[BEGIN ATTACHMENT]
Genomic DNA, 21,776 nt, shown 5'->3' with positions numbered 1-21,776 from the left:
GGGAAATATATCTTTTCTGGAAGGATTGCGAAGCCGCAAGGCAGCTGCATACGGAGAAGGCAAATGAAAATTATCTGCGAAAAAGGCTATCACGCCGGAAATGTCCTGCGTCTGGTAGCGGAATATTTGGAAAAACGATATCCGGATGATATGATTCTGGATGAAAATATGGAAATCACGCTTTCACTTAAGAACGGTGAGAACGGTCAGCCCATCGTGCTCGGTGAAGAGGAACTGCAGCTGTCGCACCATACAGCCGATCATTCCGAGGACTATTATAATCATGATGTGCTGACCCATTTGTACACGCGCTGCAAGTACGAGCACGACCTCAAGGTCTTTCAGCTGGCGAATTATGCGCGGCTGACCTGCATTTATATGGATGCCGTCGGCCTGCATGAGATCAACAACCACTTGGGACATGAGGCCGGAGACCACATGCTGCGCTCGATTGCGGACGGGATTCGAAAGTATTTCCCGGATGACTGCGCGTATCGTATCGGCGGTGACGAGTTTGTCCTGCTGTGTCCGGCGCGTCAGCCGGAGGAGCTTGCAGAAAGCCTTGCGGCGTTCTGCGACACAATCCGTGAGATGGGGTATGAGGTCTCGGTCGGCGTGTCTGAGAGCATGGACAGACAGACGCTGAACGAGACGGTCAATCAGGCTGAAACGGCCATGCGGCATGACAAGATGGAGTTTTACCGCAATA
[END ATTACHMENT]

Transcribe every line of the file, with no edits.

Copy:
Genomic DNA, 21,776 nt, shown 5'->3' with positions numbered 1-21,776 from the left:
GGGAAATATATCTTTTCTGGAAGGATTGCGAAGCCGCAAGGCAGCTGCATACGGAGAAGGCAAATGAAAATTATCTGCGAAAAAGGCTATCACGCCGGAAATGTCCTGCGTCTGGTAGCGGAATATTTGGAAAAACGATATCCGGATGATATGATTCTGGATGAAAATATGGAAATCACGCTTTCACTTAAGAACGGTGAGAACGGTCAGCCCATCGTGCTCGGTGAAGAGGAACTGCAGCTGTCGCACCATACAGCCGATCATTCCGAGGACTATTATAATCATGATGTGCTGACCCATTTGTACACGCGCTGCAAGTACGAGCACGACCTCAAGGTCTTTCAGCTGGCGAATTATGCGCGGCTGACCTGCATTTATATGGATGCCGTCGGCCTGCATGAGATCAACAACCACTTGGGACATGAGGCCGGAGACCACATGCTGCGCTCGATTGCGGACGGGATTCGAAAGTATTTCCCGGATGACTGCGCGTATCGTATCGGCGGTGACGAGTTTGTCCTGCTGTGTCCGGCGCGTCAGCCGGAGGAGCTTGCAGAAAGCCTTGCGGCGTTCTGCGACACAATCCGTGAGATGGGGTATGAGGTCTCGGTCGGCGTGTCTGAGAGCATGGACAGACAGACGCTGAACGAGACGGTCAATCAGGCTGAAACGGCCATGCGGCATGACAAGATGGAGTTTTACCGCAATA